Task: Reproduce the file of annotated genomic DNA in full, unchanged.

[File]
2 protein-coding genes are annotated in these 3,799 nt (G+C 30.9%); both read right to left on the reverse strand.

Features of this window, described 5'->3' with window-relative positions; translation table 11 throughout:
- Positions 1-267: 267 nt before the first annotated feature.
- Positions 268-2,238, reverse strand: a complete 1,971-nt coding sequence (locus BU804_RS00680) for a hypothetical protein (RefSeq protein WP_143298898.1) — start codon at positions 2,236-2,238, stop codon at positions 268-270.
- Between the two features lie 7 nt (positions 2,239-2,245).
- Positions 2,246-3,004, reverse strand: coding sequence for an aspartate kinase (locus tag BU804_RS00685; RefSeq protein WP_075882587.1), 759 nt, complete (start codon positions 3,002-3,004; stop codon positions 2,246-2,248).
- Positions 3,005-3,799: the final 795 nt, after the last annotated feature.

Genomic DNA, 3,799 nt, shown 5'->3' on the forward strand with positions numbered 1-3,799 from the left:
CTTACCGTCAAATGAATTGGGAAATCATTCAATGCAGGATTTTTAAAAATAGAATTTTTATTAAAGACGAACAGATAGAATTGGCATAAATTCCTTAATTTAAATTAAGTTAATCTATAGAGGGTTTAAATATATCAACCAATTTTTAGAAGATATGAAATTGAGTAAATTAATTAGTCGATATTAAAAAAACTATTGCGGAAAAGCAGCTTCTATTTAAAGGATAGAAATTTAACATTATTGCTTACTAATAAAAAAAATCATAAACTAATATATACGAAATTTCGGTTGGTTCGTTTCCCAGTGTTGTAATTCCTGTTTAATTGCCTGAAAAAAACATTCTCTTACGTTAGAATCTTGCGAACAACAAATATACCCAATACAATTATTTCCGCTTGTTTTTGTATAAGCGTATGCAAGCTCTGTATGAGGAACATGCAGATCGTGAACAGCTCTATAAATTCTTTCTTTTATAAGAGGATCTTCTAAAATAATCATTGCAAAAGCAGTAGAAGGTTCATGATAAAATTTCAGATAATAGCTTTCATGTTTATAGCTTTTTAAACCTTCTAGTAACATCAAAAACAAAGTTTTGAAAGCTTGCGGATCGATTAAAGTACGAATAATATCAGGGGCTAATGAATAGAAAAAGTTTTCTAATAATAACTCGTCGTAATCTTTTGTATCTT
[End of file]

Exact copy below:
2 protein-coding genes are annotated in these 3,799 nt (G+C 30.9%); both read right to left on the reverse strand.

Features of this window, described 5'->3' with window-relative positions; translation table 11 throughout:
- Positions 1-267: 267 nt before the first annotated feature.
- Positions 268-2,238, reverse strand: a complete 1,971-nt coding sequence (locus BU804_RS00680) for a hypothetical protein (RefSeq protein WP_143298898.1) — start codon at positions 2,236-2,238, stop codon at positions 268-270.
- Between the two features lie 7 nt (positions 2,239-2,245).
- Positions 2,246-3,004, reverse strand: coding sequence for an aspartate kinase (locus tag BU804_RS00685; RefSeq protein WP_075882587.1), 759 nt, complete (start codon positions 3,002-3,004; stop codon positions 2,246-2,248).
- Positions 3,005-3,799: the final 795 nt, after the last annotated feature.

Genomic DNA, 3,799 nt, shown 5'->3' on the forward strand with positions numbered 1-3,799 from the left:
CTTACCGTCAAATGAATTGGGAAATCATTCAATGCAGGATTTTTAAAAATAGAATTTTTATTAAAGACGAACAGATAGAATTGGCATAAATTCCTTAATTTAAATTAAGTTAATCTATAGAGGGTTTAAATATATCAACCAATTTTTAGAAGATATGAAATTGAGTAAATTAATTAGTCGATATTAAAAAAACTATTGCGGAAAAGCAGCTTCTATTTAAAGGATAGAAATTTAACATTATTGCTTACTAATAAAAAAAATCATAAACTAATATATACGAAATTTCGGTTGGTTCGTTTCCCAGTGTTGTAATTCCTGTTTAATTGCCTGAAAAAAACATTCTCTTACGTTAGAATCTTGCGAACAACAAATATACCCAATACAATTATTTCCGCTTGTTTTTGTATAAGCGTATGCAAGCTCTGTATGAGGAACATGCAGATCGTGAACAGCTCTATAAATTCTTTCTTTTATAAGAGGATCTTCTAAAATAATCATTGCAAAAGCAGTAGAAGGTTCATGATAAAATTTCAGATAATAGCTTTCATGTTTATAGCTTTTTAAACCTTCTAGTAACATCAAAAACAAAGTTTTGAAAGCTTGCGGATCGATTAAAGTACGAATAATATCAGGGGCTAATGAATAGAAAAAGTTTTCTAATAATAACTCGTCGTAATCTTTTGTATCTT